We’ve all experienced that “ah-hah” moment when you recognize something could be better, and imagine it being better. For patients and clinicians, it’s often when they are in a hospital care space – the expectant mother in the middle of labor wishing she wasn’t staring at a painfully slow-moving clock on the wall; the nurse wishing he could have eyes on all his patients at the same time; the ER clinician thinking, “only if the experience at the front end of the ED was more streamlined, I could have more healthy conversations with mid-acuity patients in the ER.” The list continues.
But that “ah-hah” moment is followed by a sometimes-subconscious dialogue about barriers to reaching the ideal state (it’s not really my field, there must be a good reason for what is wrong that I don’t understand, I don’t have the energy, etc.). Much of the time our “ah hah” is silenced. That’s why it is a powerful experience for everyone when they enter a space that helps them see beyond the challenges to the solutions.
Design thinking creates a space to embrace and build upon “ah hah;” design thinking is beginning to be formally applied to the healthcare design and construction industry.
Design thinking = human-centered design
Prototype labor and delivery floorplan created by a workshop team at Reimagining Childbirth Facilities. Photo courtesy of Heather Livingston.
Design thinking is a “philosophy that empowers an individual or team to design products, services, systems and experiences that address the core needs of those who experience a problem.”1 Design thinking has been championed by Nobel Prize laureate Herbert Simon, taught through Stanford University’s d.school and entered the public imagination through various design and consulting firms.2 It is an innovation technique that brings together different stakeholders to ideate, prototype and test actual solutions to the challenges we face.
At its core, design thinking recognizes that the design of something should cater to the actual challenges being faced by users. We often think of a theoretical user—or particular design characteristics—and design for that hypothetical user. “Let me solve that problem I know you must be having.”
But do we really understand that problem? Is it really the most pressing problem? And do we understand what solutions might be more or less helpful?
Human-centered design, instead, employs ethnographic research techniques to better understand the challenges users face and the specific ways those challenges have or have not been addressed. Based on understanding the goals and specific challenges of users, HCD allows teams to focus on a particular challenge and to ideate potential solutions to the challenge.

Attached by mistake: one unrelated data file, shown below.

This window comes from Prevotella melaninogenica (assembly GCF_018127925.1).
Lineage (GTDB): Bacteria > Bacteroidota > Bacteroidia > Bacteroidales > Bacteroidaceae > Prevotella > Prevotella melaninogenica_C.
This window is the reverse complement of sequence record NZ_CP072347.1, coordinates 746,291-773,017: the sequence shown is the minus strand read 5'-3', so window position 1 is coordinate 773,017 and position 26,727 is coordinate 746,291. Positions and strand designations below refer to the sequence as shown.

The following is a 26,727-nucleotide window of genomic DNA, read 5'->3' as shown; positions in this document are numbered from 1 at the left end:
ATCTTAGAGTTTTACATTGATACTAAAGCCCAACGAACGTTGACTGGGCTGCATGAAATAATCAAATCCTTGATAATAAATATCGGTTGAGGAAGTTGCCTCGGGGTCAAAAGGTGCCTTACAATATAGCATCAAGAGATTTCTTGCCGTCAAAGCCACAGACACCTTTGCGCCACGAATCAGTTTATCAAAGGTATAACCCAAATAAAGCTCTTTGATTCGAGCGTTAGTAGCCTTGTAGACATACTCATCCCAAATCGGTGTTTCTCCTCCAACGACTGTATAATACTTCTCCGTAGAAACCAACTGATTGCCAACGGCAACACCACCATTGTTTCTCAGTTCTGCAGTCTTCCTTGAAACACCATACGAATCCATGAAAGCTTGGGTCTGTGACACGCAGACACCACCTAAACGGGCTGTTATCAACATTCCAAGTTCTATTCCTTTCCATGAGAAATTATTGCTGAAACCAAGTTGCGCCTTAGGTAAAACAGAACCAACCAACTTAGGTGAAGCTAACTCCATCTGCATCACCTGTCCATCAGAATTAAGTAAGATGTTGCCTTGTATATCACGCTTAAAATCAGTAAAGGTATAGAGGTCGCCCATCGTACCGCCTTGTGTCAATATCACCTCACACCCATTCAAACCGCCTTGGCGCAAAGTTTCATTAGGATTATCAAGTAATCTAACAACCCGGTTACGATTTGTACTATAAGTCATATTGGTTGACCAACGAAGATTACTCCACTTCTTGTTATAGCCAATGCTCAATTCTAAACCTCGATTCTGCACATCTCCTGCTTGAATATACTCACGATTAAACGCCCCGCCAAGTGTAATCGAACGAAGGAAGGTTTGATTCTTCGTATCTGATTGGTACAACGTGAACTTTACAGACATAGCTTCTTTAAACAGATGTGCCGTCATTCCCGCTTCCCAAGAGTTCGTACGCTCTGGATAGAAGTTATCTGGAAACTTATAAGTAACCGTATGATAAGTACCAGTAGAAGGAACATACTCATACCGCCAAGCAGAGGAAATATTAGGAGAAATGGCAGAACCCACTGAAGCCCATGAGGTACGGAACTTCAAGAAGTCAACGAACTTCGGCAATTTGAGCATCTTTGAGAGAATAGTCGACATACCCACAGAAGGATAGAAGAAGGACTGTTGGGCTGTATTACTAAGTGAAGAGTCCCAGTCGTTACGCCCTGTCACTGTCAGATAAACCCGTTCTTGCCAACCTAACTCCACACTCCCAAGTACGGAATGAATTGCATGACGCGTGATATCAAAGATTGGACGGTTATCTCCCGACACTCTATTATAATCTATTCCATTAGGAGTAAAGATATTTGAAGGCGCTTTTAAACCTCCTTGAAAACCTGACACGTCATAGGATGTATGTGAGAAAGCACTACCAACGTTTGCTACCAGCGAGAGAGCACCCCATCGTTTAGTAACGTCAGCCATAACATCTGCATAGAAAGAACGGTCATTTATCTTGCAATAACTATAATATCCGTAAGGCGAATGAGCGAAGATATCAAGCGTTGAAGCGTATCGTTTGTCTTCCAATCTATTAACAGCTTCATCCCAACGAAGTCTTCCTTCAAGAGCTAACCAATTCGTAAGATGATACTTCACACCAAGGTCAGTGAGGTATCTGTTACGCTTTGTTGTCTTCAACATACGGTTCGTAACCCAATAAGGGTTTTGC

Then, uniquely, design thinking involves the creation and testing of rapid prototypes that serve the purpose of allowing a potential user to tangibly interact with a version of the proposed solution. The user can give actual feedback that allows creation of a new prototype.
Design thinking meets healthcare design + construction
The “Reimagining” Workshops, organized by Mazzetti-founded Sextant Foundation and supported by Facilities Guidelines Institute, explicitly assemble clinicians, designers, contractors and others. Using human-centered design techniques, participants explore specific challenges, identified by clinicians, and ideate, prototype and test solutions to those challenges.2 The purpose is to use human-centered design to identify challenges faced by clinicians and their patients, and to identify solutions to those challenges, while also identifying potential changes to the FGI guidelines that might permit widespread improvements. Changing the guidelines changes how designers and contractors approach their work.
I’m a contractor. Aren’t the architects already doing this and shouldn’t I just leave the designing to them?
There are important distinctions in this process that allow it to be useful for architects, engineers, contractors and others. First, the design thinking process is radically focused on solving specific (not theoretical) problems faced by patients and clinicians in clinical spaces. Second, everyone is invited to the conversation to help specify the definition and to ideate potential solutions to the problem. The thinking and contributions of everyone, from clinician to contractor, is important to creating the solutions we need to improve healthcare design, experience and outcomes.